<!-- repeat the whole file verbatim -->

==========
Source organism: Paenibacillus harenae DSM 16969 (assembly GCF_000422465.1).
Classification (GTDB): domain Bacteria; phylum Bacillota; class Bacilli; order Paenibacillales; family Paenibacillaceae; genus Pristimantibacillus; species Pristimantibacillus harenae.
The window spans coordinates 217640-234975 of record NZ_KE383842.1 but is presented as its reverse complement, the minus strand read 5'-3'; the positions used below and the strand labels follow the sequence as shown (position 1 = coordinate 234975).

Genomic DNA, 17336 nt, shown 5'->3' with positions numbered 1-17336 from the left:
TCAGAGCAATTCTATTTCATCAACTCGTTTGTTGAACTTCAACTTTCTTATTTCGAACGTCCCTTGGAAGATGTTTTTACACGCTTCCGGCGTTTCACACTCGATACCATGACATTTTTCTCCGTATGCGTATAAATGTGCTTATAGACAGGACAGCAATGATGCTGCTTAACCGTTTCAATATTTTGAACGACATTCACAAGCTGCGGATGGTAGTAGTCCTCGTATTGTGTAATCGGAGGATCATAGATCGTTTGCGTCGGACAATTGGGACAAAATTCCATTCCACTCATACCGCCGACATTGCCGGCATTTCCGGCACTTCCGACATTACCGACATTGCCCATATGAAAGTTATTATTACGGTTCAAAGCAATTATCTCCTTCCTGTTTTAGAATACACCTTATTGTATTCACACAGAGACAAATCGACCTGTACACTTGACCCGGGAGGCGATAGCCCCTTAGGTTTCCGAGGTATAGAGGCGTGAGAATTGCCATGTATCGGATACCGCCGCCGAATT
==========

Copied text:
Source organism: Paenibacillus harenae DSM 16969 (assembly GCF_000422465.1).
Classification (GTDB): domain Bacteria; phylum Bacillota; class Bacilli; order Paenibacillales; family Paenibacillaceae; genus Pristimantibacillus; species Pristimantibacillus harenae.
The window spans coordinates 217640-234975 of record NZ_KE383842.1 but is presented as its reverse complement, the minus strand read 5'-3'; the positions used below and the strand labels follow the sequence as shown (position 1 = coordinate 234975).

Genomic DNA, 17336 nt, shown 5'->3' with positions numbered 1-17336 from the left:
TCAGAGCAATTCTATTTCATCAACTCGTTTGTTGAACTTCAACTTTCTTATTTCGAACGTCCCTTGGAAGATGTTTTTACACGCTTCCGGCGTTTCACACTCGATACCATGACATTTTTCTCCGTATGCGTATAAATGTGCTTATAGACAGGACAGCAATGATGCTGCTTAACCGTTTCAATATTTTGAACGACATTCACAAGCTGCGGATGGTAGTAGTCCTCGTATTGTGTAATCGGAGGATCATAGATCGTTTGCGTCGGACAATTGGGACAAAATTCCATTCCACTCATACCGCCGACATTGCCGGCATTTCCGGCACTTCCGACATTACCGACATTGCCCATATGAAAGTTATTATTACGGTTCAAAGCAATTATCTCCTTCCTGTTTTAGAATACACCTTATTGTATTCACACAGAGACAAATCGACCTGTACACTTGACCCGGGAGGCGATAGCCCCTTAGGTTTCCGAGGTATAGAGGCGTGAGAATTGCCATGTATCGGATACCGCCGCCGAATT